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The Evolution of Cruise Ships, from 1975 to 2013: The Ship Itself

February 8, 2013 at 12:03 PM | by | Comments (0)

Imagine a cruise. Now picture yourself on that cruise. Are you playing shuffleboard and gobbling rum cakes? God, let's hope not. Over the next several days, we're going to dig back into the era responsible for creating these cruise stereotypes—the fun-in-the-sun 1970s, when ocean liners turned into cruise ships and voyages into vacations. In sharp contrast, we'll look at cruising 2013-style onboard the newest ship on the seas, the Celebrity Reflection.

The Cruising 1975 vs. 2013 Series:

1. Activities
2. Technology
3. Dining and drinking
4. Cabins and suites
5. The ships themselves

The average ship of 1975 had eight guest decks, none of them named with any creativity (ex: "Main Deck," "B Deck") while the Celebrity Reflection and similar megaships regularly boast of 13 or 14 guest decks with names ("Solstice Deck") that sound more natural than naval.

Sure, 13 decks to explore sounds like quite a bit, but then consider that the number of cabins has also risen from 500 in 1975 to 1,500 in 2013, so all that fresh space means more room for more new friends. Oh, and the chance of scoring a cabin with a verandah? Nearly 0% in 1975, depending on your ship. Heck, having a large window was living in luxury, and a dinner plate-sized porthole was far more common. In 2013, the percentage of cabins with private verandahs has skyrocketed to an impressive 85% on the Reflection, and even portholes on the lowest decks have expanded to dimensions approaching picture windows.

Speaking of lower decks, let's briefly talk about how ships changed their sailing technology. Without writing an entire book on the subject, we'll just say that though it's still sometimes necessary to pop a dramamine to combat motion sickness on long, turbulent voyages, the motion of the ocean is hugely reduced thanks to adding little underwater wings to the hull (called "stabilizers"). If only the 1970s had had YouTube, boy oh boy, the rocking and rolling videos cruisers would have posted!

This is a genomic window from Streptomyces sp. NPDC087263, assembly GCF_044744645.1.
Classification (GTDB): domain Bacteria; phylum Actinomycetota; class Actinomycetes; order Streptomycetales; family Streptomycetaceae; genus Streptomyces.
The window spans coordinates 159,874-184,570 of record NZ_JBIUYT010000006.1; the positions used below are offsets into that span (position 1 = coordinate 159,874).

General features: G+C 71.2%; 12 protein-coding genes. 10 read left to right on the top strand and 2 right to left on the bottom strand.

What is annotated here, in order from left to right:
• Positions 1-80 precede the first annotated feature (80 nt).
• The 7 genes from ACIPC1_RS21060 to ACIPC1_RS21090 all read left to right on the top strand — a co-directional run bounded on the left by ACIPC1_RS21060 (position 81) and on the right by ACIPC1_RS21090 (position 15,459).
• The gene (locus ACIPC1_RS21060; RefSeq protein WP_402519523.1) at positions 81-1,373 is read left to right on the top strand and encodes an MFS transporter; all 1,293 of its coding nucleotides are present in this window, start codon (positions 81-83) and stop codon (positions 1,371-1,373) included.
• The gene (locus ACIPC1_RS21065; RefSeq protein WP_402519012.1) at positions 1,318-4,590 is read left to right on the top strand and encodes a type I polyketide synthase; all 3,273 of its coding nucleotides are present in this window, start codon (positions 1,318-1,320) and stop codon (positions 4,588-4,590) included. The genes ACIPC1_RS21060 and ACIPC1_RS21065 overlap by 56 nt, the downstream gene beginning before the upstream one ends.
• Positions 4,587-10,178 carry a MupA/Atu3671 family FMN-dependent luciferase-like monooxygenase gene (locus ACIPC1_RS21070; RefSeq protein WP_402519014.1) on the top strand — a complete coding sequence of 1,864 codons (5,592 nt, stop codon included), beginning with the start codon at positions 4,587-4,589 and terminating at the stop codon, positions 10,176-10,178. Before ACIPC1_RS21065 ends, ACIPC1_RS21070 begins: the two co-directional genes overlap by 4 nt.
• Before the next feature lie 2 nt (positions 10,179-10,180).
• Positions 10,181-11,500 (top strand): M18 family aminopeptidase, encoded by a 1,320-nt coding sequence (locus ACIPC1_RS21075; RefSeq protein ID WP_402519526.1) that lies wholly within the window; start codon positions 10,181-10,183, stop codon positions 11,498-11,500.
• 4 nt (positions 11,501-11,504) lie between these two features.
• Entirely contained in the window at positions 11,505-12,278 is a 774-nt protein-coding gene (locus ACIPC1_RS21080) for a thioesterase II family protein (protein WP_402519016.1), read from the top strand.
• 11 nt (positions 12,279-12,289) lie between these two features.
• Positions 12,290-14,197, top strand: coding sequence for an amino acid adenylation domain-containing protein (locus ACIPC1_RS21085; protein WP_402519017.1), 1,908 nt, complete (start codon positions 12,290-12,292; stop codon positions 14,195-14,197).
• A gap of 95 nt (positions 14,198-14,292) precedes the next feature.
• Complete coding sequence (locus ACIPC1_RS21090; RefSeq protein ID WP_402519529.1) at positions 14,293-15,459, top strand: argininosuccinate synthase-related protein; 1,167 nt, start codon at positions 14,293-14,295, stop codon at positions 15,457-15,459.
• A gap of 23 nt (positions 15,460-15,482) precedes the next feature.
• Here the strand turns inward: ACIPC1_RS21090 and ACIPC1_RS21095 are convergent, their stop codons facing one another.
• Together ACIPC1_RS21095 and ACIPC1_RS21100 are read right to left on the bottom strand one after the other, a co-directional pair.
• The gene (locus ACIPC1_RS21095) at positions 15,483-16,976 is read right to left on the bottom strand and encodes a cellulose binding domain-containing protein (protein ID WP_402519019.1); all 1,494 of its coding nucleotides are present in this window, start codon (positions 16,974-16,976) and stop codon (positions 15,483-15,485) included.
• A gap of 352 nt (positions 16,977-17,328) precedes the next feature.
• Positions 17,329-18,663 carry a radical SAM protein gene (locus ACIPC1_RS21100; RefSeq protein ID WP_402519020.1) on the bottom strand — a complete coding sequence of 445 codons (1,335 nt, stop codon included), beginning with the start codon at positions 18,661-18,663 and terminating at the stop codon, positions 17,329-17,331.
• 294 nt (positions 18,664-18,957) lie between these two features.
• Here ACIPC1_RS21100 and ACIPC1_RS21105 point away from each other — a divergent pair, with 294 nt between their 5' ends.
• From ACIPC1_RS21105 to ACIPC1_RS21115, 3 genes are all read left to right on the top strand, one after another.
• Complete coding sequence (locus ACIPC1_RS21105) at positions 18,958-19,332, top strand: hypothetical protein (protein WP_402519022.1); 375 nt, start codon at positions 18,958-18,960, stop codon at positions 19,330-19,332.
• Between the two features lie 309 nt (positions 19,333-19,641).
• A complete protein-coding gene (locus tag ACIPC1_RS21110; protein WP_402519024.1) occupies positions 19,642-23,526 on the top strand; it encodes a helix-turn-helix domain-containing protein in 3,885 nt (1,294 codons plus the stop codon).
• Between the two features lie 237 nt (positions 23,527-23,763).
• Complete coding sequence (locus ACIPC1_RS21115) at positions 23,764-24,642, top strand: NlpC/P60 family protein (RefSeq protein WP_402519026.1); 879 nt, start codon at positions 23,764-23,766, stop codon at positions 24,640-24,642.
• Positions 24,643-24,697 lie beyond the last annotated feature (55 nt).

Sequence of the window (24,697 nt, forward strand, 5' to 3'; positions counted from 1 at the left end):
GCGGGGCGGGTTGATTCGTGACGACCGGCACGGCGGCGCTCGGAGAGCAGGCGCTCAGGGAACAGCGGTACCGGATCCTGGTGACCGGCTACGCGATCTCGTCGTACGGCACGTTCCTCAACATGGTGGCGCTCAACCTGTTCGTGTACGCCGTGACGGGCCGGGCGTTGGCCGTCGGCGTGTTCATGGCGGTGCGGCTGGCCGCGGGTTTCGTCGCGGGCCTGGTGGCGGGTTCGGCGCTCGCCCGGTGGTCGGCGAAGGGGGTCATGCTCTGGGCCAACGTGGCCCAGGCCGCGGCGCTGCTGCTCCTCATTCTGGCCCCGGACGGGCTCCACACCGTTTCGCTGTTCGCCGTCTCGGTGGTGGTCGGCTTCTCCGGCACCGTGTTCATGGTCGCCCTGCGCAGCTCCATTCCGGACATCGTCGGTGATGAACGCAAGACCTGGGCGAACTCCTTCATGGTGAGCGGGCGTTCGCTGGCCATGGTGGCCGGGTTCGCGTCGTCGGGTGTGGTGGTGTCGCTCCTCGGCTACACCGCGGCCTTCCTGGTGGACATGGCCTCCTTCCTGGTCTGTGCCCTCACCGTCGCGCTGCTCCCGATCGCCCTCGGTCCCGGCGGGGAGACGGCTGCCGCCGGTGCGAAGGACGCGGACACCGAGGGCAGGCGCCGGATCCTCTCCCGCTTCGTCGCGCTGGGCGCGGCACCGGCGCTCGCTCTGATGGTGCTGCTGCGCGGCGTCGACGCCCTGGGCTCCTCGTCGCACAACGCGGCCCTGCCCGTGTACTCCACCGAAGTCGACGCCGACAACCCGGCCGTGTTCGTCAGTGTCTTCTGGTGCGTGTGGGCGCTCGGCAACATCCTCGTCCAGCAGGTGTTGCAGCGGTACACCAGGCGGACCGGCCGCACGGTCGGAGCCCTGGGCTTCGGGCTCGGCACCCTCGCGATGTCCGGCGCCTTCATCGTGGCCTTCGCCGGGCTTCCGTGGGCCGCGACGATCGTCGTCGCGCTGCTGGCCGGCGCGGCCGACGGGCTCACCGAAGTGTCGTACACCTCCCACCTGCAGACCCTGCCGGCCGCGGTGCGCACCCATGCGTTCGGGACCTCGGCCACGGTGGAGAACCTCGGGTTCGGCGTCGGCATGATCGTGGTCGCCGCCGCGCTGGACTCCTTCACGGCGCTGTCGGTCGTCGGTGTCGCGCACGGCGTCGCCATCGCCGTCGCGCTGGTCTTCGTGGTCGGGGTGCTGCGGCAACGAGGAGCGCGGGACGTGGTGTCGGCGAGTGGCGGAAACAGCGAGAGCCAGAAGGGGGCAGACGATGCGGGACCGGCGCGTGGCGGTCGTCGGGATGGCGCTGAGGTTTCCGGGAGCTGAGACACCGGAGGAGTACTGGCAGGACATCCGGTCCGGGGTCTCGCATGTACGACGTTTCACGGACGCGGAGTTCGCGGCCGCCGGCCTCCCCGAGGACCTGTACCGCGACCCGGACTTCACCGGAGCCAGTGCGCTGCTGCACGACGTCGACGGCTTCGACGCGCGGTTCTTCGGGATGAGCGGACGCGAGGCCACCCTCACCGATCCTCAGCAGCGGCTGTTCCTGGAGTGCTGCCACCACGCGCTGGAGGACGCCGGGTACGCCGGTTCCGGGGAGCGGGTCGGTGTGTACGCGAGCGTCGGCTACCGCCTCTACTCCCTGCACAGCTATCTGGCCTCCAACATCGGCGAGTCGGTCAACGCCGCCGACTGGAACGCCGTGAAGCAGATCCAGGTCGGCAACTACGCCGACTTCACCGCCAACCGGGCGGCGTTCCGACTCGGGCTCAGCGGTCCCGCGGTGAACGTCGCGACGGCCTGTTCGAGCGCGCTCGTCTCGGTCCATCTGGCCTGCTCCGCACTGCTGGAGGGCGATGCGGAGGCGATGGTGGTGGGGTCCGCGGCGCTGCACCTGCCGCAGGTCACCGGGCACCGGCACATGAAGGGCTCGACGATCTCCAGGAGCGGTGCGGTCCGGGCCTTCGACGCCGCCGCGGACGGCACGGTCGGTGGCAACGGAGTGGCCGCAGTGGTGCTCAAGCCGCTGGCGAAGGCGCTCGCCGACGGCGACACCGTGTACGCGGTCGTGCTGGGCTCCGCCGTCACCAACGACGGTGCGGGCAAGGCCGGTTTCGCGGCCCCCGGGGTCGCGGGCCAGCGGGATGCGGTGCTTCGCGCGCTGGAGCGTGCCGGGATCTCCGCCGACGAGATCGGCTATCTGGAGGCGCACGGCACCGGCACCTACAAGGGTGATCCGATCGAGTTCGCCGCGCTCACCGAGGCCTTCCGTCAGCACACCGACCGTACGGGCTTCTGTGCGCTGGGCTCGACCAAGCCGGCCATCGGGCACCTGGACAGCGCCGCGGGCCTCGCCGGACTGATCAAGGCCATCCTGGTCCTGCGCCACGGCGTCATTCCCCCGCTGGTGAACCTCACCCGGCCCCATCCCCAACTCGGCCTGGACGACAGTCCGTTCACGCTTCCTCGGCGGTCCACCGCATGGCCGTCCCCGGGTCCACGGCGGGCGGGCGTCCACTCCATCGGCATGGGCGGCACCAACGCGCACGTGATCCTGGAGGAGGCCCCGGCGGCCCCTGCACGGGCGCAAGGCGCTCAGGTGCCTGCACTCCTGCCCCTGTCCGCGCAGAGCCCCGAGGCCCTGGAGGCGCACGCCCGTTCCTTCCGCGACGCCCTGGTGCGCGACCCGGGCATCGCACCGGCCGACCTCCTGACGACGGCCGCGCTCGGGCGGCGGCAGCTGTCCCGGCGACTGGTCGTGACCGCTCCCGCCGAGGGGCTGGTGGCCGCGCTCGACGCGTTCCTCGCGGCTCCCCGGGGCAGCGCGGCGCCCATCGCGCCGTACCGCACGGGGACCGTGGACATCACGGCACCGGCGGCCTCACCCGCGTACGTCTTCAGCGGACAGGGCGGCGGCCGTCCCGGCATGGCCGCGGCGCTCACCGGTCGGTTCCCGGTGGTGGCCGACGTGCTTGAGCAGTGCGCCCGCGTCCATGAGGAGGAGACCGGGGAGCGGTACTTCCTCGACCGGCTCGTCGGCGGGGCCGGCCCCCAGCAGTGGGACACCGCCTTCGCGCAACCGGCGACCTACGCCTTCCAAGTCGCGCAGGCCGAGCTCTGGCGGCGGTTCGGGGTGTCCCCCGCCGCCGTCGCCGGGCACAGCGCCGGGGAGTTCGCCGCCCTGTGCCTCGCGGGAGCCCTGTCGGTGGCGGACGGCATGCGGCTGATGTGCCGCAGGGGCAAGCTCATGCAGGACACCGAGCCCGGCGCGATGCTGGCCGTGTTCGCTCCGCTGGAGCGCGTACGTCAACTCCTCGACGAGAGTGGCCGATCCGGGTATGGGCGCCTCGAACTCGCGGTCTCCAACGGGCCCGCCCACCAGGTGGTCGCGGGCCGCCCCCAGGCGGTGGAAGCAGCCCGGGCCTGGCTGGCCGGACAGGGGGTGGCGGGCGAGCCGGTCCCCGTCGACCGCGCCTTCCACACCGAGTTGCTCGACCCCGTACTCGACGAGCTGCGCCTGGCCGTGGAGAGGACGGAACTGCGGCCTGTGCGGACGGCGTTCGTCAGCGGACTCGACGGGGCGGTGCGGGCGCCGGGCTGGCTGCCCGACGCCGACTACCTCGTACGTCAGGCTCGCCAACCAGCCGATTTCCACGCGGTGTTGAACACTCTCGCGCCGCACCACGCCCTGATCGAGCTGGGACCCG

And though diesel is still the fuel of choice and we haven't developed a Back to the Future-style Flux Capacitor to replace good ol' propellors, ships must now keep to strict environmental guidelines established over the years. Ship-technology.com details the Reflection's eco and energy-saving efforts:

Celebrity Reflection's energy saving features are better than those of her sister ships. She is fitted with highly efficient illumining and LED lights. Heat exchangers are installed for efficient heat transfer. The vessel also makes use of heat and cold recovery systems. Special underwater paints are used to improve resistance, which in turn will reduce the requirement of propulsion power.

What will see from cruise ships in another forty years? They'll still be cutting the waves of the world's oceans and getting ever greener, of course, but who knows if they'll be city-sized or scaled back to intimate levels? One thing's for sure—we can't wait to find out.

We hopped onboard the Reflection's quickie preview cruise as a guest of Celebrity, but all photos and opinions are completely our own.

[Photos and Scans: Cynthia Drescher]

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